What is paranoia?
It is common to have suspicious thoughts or worries about other people from time to time. These fears are described as paranoid when they are exaggerated and not based in fact. There are three key features of paranoid thoughts:
- you fear that something bad will happen
- you think that others are responsible
- your belief is exaggerated or unfounded.
However, the central thought which is present with paranoia is a sense of threat.
There are different types of threat or harm that you may feel paranoid about; for example:
- psychological or emotional harm – bullying, spreading rumours about you
- physical harm – trying to physically hurt or injure you, or even trying to kill you
- financial harm – stealing from you, damaging your property or tricking you into giving away your money.
You might feel threatened by one person, a group of people, an
organisation, an event or an object.
Depending on what your paranoid thoughts are, they can bring up a wide range of emotions. You may feel:
- anxious and stressed
- mistrustful of other people and organisations
- victimised or persecuted
- tired - from worrying all the time
What are the different types of paranoia?
Certain types of paranoid thought are believed to be common in the population and are closely related to anxiety. These thoughts can be distressing and leave you feeling under threat, but will not normally stop you from living your normal life.
More severe paranoid thoughts are less common, but have a more significant impact on day-to-day life. They are likely to be very alarming, and leave you feeling terrified, isolated and exhausted.
This pyramid diagram shows some of the levels of threat you might feel – the more personal the threat, the higher the level of paranoia. The thoughts at the bottom of the triangle are experienced by more people than those at the top.
Based on a model created by Freeman D et al. ‘Psychological investigation of the structure of paranoia in a non-clinical population’ BJP 2005;186:427-435
In the examples in the diagram, thoughts are divided into distinct levels of threat; however, in reality, you are likely to find that your thoughts move between levels at different times. You might also find the ‘lower level’ concerns cause significant distress if they last for a long period of time. Also, the sense of threat you experience can develop and get stronger over time.
I have always been afraid of the dark. As I got older it has progressed. It isn’t as much the dark that I’m afraid of now, it’s the feeling of what may be in the room that I cannot see. I always feel like someone is there, and is going to either kidnap, rape, or kill me.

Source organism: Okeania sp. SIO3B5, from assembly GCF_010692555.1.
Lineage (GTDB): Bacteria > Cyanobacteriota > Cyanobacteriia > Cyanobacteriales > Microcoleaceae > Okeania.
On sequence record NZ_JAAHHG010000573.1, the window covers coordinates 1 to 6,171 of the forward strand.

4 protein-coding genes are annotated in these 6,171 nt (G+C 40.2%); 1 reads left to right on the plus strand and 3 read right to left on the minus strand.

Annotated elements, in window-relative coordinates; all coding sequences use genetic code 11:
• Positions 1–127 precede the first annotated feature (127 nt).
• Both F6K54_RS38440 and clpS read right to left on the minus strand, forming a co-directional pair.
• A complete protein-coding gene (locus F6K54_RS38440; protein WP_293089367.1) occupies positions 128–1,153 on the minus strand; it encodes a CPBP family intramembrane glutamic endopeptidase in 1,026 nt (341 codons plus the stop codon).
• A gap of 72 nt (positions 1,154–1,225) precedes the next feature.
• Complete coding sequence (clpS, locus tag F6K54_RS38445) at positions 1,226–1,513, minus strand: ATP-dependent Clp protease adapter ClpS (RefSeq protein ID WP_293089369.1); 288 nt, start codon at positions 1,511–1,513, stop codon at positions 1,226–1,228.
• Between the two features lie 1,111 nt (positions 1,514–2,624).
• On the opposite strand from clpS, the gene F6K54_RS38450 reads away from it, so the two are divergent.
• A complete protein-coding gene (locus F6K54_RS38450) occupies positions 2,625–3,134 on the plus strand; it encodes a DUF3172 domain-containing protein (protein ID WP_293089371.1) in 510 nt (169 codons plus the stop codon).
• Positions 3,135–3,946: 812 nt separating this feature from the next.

If you experience mild paranoia over a short time period, you will probably have some insight into your thoughts and realise that although they are worrying, your suspicions might be groundless or exaggerated. It can be difficult to share these thoughts with others, as you might worry that they will judge you.
If your thoughts are more extreme, or have been present for a long time, it will feel that your fears are real. This can be very isolating, as other people are unlikely to share your views. Having to cope with your own feelings of alarm and not being believed can be very distressing.
Paranoia and mental health problems
As outlined in the previous sections, paranoid thoughts can be very distressing, and can lead to problems such as anxiety and depression; however, the measures that doctors use to diagnose mental health problems do not currently recognise paranoia as a diagnosis in its own right. More severe paranoid thoughts are likely to be seen as symptoms or indicators of some of the less common mental health diagnoses.
Paranoid schizophrenia is a particular type of schizophrenia that features extreme paranoid thoughts. If you experience paranoid schizophrenia, then you may also hear voices, which might confirm your paranoid feelings and cause you further distress by mocking or threatening you. You might also feel that you are an important or powerful person, such as a religious figure or royalty, which is why you are being persecuted.
Delusional or paranoid disorder
If you experience delusional disorder you are likely to develop one particular dominating, paranoid idea, of great complexity, that puts you in conflict with those around you. You are more likely to contact the police or a lawyer than a psychiatrist for help, as you will feel your persecution is real.
Paranoid personality disorder
Paranoid personality disanorder is other diagnosis which is usually considered if your paranoid feelings have been around for some time, perhaps since adolescence. If you have received this diagnosis, you are likely to feel very suspicious and find it difficult to trust other people. You might feel that people are plotting against you, and will find it difficult to accept that these feelings might be exaggerated or unfounded.
Other diagnoses that may include paranoid feelings are bipolar disorder, schizoaffective disorder, severe anxiety or depression, and postnatal psychosis.